Skip to main content
Recrutiment & Employment Confederation
Policy

Good Recruitment for Older Workers GROW Guide

Diversity and inclusion

The Centre for Ageing Better, in partnership with REC and CIPD, is publishing a guide on Good Recruitment for Older Workers, based on their Good Recruitment for Older Workers (GROW) project findings. This guide is designed to help organisations recognise the issues that age discrimination causes in the recruitment process and provide practical ways for employers to become more age inclusive.

 

The key findings of GROW can be found below, or you can download a copy of the GROW guidance to share with your staff and clients. The guidance also contains information and advice on the principles companies should apply to encourage age-inclusive recruitment as well as practical recommendations to implement these.

 

By following the principles in the guide employers can improve their work forces through recruiting inclusively and building a multi-generational workforce that is a ‘win-win’ for employers and staff alike.

 

Older workers can have a key role to play in the UK workforce still. REC D&I Ambassador Scarlett Allen-Horton describes the role older workers can play in a business as "instrumental" and said it would be a huge positive step for more business to make the most of the "phenomenal talent" available in these demographics.

The current recruitment environment

There's still some age discrimination in recruitment. The current recruitment environment is not as age-inclusive as it could be. More than a third (36%)1 of 50-69 year olds say they feel at a disadvantage when applying for jobs due to their age. They felt this as there was age discrimination in the recruitment process, from the language in job adverts to ageism by interview panels.


Why be age inclusive

why_be_age-inclusive[1].JPG


Put age into ED&I

Age-inclusivity boosts the economy.£5.7m[1].JPG

 

Research shows that a 1% increase in the number of people aged 50-64 in work could increase GDP by around £5.7 billion per year and have a positive impact on income tax and National Insurance Contributions by around £800 million per year.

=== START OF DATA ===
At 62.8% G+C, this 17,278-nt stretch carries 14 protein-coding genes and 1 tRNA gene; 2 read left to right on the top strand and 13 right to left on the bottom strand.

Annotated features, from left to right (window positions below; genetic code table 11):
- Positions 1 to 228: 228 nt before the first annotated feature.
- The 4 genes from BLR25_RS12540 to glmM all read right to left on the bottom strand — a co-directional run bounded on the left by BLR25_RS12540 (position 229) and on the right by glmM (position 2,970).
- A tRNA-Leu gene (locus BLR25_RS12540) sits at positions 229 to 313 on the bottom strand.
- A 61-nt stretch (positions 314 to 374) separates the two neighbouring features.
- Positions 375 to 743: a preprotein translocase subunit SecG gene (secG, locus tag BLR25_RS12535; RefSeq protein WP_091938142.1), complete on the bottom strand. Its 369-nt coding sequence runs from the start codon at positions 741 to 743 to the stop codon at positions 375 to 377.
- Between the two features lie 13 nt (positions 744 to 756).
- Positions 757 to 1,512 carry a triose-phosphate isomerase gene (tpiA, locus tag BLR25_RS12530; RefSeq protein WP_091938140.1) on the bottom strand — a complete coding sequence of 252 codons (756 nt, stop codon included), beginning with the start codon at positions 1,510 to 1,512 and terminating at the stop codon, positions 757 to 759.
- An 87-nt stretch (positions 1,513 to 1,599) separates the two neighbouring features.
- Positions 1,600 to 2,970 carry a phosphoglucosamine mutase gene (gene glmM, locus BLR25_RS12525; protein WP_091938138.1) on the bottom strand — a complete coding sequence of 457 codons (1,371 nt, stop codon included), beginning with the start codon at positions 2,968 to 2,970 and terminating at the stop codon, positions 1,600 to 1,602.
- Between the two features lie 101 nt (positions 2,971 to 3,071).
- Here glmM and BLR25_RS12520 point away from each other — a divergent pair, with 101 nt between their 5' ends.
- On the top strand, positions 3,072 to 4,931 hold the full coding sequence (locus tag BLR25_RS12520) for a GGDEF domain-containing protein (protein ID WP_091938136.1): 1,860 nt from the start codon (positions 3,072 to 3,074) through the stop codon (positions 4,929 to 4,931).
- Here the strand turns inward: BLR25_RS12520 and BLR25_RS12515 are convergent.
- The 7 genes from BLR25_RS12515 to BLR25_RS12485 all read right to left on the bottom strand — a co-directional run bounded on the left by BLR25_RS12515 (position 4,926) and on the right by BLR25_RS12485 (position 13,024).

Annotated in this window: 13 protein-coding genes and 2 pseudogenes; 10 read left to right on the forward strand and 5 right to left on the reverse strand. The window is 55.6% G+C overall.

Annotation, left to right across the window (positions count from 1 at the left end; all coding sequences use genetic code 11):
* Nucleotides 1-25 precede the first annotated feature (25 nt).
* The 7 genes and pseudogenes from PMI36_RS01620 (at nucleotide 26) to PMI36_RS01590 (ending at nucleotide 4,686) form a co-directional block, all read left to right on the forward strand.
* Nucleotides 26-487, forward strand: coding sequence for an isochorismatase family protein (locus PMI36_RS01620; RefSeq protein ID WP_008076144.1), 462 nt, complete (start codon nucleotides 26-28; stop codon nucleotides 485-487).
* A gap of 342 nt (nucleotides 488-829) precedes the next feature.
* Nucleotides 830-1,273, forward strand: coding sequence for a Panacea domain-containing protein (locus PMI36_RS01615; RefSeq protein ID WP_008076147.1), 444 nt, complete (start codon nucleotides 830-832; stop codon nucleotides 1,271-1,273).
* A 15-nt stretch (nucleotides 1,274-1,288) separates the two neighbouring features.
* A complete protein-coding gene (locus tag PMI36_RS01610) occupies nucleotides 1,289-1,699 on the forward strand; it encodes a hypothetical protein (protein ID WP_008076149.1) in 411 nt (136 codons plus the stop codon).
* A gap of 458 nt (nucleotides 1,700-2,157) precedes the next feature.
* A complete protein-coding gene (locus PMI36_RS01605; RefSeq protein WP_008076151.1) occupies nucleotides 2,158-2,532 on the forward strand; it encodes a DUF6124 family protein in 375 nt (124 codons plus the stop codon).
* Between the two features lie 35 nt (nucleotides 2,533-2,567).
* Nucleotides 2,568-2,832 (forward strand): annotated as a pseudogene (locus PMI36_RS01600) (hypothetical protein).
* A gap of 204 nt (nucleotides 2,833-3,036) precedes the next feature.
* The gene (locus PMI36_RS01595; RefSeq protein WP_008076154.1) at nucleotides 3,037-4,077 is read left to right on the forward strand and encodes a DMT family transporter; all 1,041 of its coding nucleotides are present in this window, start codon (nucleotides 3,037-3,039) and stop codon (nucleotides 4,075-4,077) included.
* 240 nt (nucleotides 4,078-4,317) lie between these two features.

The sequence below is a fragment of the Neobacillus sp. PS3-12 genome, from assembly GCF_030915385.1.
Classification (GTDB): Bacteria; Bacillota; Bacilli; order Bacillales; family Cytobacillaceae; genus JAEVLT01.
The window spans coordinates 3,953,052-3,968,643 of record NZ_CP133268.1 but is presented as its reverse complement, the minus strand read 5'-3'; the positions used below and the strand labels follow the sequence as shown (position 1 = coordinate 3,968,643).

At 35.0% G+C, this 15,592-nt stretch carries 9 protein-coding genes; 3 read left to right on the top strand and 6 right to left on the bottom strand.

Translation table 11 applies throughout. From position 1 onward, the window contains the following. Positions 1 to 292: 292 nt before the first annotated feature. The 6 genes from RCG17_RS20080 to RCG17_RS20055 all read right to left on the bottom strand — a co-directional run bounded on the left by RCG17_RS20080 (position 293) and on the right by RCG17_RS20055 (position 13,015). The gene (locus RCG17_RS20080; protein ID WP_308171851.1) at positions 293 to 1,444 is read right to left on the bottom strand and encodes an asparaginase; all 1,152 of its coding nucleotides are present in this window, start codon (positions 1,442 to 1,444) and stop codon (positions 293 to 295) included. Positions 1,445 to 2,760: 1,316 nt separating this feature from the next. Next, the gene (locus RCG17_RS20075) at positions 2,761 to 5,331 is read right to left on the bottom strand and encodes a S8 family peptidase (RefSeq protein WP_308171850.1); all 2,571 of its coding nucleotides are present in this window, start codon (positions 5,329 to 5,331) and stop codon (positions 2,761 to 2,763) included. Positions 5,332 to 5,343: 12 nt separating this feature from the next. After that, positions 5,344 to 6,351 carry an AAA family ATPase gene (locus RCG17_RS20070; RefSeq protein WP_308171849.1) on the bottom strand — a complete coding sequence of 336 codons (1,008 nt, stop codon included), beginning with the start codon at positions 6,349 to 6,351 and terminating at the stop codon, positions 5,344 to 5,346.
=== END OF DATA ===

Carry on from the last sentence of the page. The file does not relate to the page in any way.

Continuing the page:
1% increase in the number of people aged 50-64 in work could increase GDP by around £5.7 billion per year.

 


Collecting age data can help identify specific diversity issues within your organisation so you can find solutions to them. Always ensure your collection, storage and use of data is GDPR compliant.

Collect and analyse the age profile of the current workforce as well as job applicants to evaluate whether job adverts are attracting candidates of all ages.

  • Emphasise employer benefits that might appeal to older workers, such as flexible working.
  • Frame and word job adverts with care, ensuring that they aren’t age-biased.
  • Circulate job adverts as widely as possible, using multiple digital platforms

Effects of age-stereotypical words and phrases, and CV features, on older applicants

TABLE_on_the_effects_of_age-stereotypical_words[1].JPG


  • Structure your interview process using multiple decision-makers, predefined questions and scoring mechanisms.
  • Use application processes that reduce explicit and implicit age cues.
  • Use language shown to promote age diversity
  • Ensure that staff are aware of how best to reduce bias and avoid discrimination in the interview process.
  • Avoid making assumptions about older workers on the basis of stereotypes.
  • Recognise the importance of age-inclusivity and build a workplace culture that acknowledges the contribution of people of all ages.